Antidiarrheal index (ADI) is used to evaluate antidiarrheal effect using different parameters from different models. It is a combined figure of D freq (delay in onset), G meq, (reduction of gut meal motility as % inhibition), and P freq (a decrease in the number of diarrheal stools as % inhibition). For all the extracts, the value increases with the dose. The higher ADI value for the n-hexane fraction indicates its superior antidiarrheal effect as compared to other extracts. The activity difference between the fractions may be due to differences in the attraction of phytochemicals both in quality and quantity to the fractionating solvents. As indicated in Table 1, n-hexane fraction was able to localize many phytochemical constituents which may be a reason for its superior activity.
This study revealed the methanolic crude extract and solvent fractions of the leaf of O. lamiifolium have antidiarrheal activity. Therefore, the findings of this study provide a scientific basis for the traditional use of the leaf of O. lamiifolium as an antidiarrheal agent in Ethiopian traditional medical practice.
The datasets are available from the corresponding author upon reasonable request.
Ethical issues and the study protocol were approved by ethical committee of Department of Pharmacology, School of Pharmacy, University of Gondar (SOP4/287).
Conflicts of Interest
The authors declare that they have no conflicts of interest.
All the authors were involved in title selection, proposal development, and write up of the final manuscript. Muluken Adela Alemu conducted the laboratory activities, data analysis, and prepared the final manuscript. All authors were involved in reviewing the final manuscript.
M. D. Agegnehu, L. Bewket Zeleke, Y. A. Goshu, Y. L. Ortibo, and Y. Mehretie Adinew, “Diarrhea prevention practice and associated factors among caregivers of under-five children in Enemay District, Northwest Ethiopia,” Journal of Environmental and Public Health, vol. 2019, Article ID 5490716, 8 pages, 2019.View at: Publisher Site | Google Scholar
M. Bashiru, “Assessment of the trend and risk factors of under-five diarrhea morbidity and mortality in two selected communities in the West-Mamprusi District,” International Journal of Medicine and Medical Sciences, vol. 11, no. 3, pp. 27–35, 2019.View at: Publisher Site | Google Scholar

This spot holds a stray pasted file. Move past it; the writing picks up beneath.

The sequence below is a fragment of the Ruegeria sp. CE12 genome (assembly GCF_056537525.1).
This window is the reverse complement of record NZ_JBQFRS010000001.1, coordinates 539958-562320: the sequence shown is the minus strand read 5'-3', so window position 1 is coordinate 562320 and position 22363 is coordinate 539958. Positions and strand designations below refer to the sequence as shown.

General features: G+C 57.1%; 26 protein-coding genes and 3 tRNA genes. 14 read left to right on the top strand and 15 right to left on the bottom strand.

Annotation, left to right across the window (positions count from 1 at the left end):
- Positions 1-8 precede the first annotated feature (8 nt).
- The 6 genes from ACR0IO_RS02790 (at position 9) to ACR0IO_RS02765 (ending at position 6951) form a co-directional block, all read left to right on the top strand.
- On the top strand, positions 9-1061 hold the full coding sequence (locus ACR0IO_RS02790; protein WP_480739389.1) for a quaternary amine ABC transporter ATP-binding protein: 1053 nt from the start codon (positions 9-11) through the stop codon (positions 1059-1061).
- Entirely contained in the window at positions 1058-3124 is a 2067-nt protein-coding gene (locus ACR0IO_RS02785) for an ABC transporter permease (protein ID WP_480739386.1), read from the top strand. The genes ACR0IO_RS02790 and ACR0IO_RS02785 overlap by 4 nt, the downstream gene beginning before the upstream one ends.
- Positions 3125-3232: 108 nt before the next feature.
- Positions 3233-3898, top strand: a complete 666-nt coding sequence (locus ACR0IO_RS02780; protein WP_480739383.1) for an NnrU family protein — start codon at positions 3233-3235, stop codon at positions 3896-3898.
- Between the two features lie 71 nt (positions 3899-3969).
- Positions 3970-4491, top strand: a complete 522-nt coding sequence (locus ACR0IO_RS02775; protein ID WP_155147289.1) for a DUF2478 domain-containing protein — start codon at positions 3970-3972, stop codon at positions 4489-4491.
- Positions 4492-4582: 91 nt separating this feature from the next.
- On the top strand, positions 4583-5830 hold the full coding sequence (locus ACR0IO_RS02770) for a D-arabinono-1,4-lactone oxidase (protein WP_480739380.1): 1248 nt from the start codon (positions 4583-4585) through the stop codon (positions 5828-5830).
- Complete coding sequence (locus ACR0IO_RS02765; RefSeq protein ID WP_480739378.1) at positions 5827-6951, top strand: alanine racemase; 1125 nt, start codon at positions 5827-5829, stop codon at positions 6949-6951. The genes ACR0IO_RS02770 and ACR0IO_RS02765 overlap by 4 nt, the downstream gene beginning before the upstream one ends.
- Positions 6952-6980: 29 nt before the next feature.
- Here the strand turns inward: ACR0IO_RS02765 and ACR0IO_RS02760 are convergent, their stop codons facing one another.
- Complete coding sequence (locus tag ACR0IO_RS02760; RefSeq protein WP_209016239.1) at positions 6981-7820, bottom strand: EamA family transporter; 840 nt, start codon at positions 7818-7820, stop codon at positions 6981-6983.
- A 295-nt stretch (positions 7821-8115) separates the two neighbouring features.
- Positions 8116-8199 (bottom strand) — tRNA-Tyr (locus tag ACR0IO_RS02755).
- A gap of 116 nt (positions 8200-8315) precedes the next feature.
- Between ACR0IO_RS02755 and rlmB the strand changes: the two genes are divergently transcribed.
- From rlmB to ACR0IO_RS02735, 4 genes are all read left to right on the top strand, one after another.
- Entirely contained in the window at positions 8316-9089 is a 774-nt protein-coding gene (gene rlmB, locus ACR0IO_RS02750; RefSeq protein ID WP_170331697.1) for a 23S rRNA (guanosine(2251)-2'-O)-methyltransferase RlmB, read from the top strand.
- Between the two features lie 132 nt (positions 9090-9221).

L. Carvajal-Vélez, A. Amouzou, J. Perin et al., “Diarrhea management in children under five in sub-Saharan Africa: does the source of care matter? A Countdown analysis,” BMC Public Health, vol. 16, no. 1, pp. 1–14, 2016.View at: Google Scholar
G. D. Demissie, Y. Yeshaw, W. Aleminew, and Y. Akalu, “Diarrhea and associated factors among under five children in sub-Saharan Africa: evidence from demographic and health surveys of 34 sub-Saharan countries,” PLoS One, vol. 16, no. 9, Article ID e0257522, 2021.View at: Google Scholar
K. Aiemjoy, S. Aragie, S. Gebresillasie et al., “Defining Diarrhea: A population-based validation study of caregiver-reported stool consistency in the Amhara region of Ethiopia,” American Journal of Tropical Medicine and Hygiene, vol. 98, no. 4, pp. 1013–1020, 2018.View at: Google Scholar
K. A. Alexander, M. Carzolio, D. Goodin, and E. Vance, “Climate change is likely to worsen the public health threat of diarrheal disease in Botswana,” International Journal of Environmental Research and Public Health, vol. 10, no. 4, pp. 1202–1230, 2013.View at: Publisher Site | Google Scholar
N. Tejan, P. Datta, and V. Gupta, “Bacterial diarrhoea: a comprehensive review,” International Journal of Pharmaceutical Sciences and Research, vol. 9, no. 12, pp. 5015–5031, 2018.View at: Google Scholar
M. S. Riddle, H. L. DuPont, and B. A. Connor, “ACG clinical guideline: diagnosis, treatment, and prevention of acute diarrheal infections in adults,” American Journal of Gastroenterology, vol. 111, no. 5, pp. 602–622, 2016.View at: Publisher Site | Google Scholar
K. G. Brandt, M. M. de Castro Antunes, and G. A. P. da Silva, “Acute diarrhea: evidence‐based management,” Jornal de Pediatria, vol. 91, no. 6, pp. S36–S43, 2015.View at: Publisher Site | Google Scholar
Food Administration, DFDA drug safety communication: FDA warns about serious heart problems with high doses of the Antidiarrheal Medicine Loperamide (Imodium), Including from Abuse and Misuse, Food Administration, Silver Spring, MD, USA, 2016.
O. Rehydration, Treatment of Diarrheal Disease, WHO, Geneva, Switzerland, 2003.
B. Mekonnen, A. B. Asrie, and Z. B. Wubneh, “Antidiarrheal activity of 80% methanolic leaf extract of Justicia schimperiana,” Evidence-Based Complementary and Alternative Medicine, vol. 2018, Article ID 3037120, 10 pages, 2018.View at: Publisher Site | Google Scholar
G. Meaza, B. Tadesse, A. S. Maria, B. Piero, and Y. Gidey, “Traditional medicinal plants used by Kunama ethnic group in Northern Ethiopia,” Journal of Medicinal Plants Research, vol. 9, no. 15, pp. 494–509, 2015.View at: Publisher Site | Google Scholar
T. Gedif and H.-J. Hahn, “The use of medicinal plants in self-care in rural central Ethiopia,” Journal of Ethnopharmacology, vol. 87, no. 2-3, pp. 155–161, 2003.View at: Publisher Site | Google Scholar
N. F. Bussa and A. Belayneh, “Long-standing herbal medicinal traditions from the prehistoric harar town and the surroundings, eastern Ethiopia,” Journal of Ayurveda and Holistic Medicine, vol. 6, no. 3, pp. 154–172, 2020.View at: Publisher Site | Google Scholar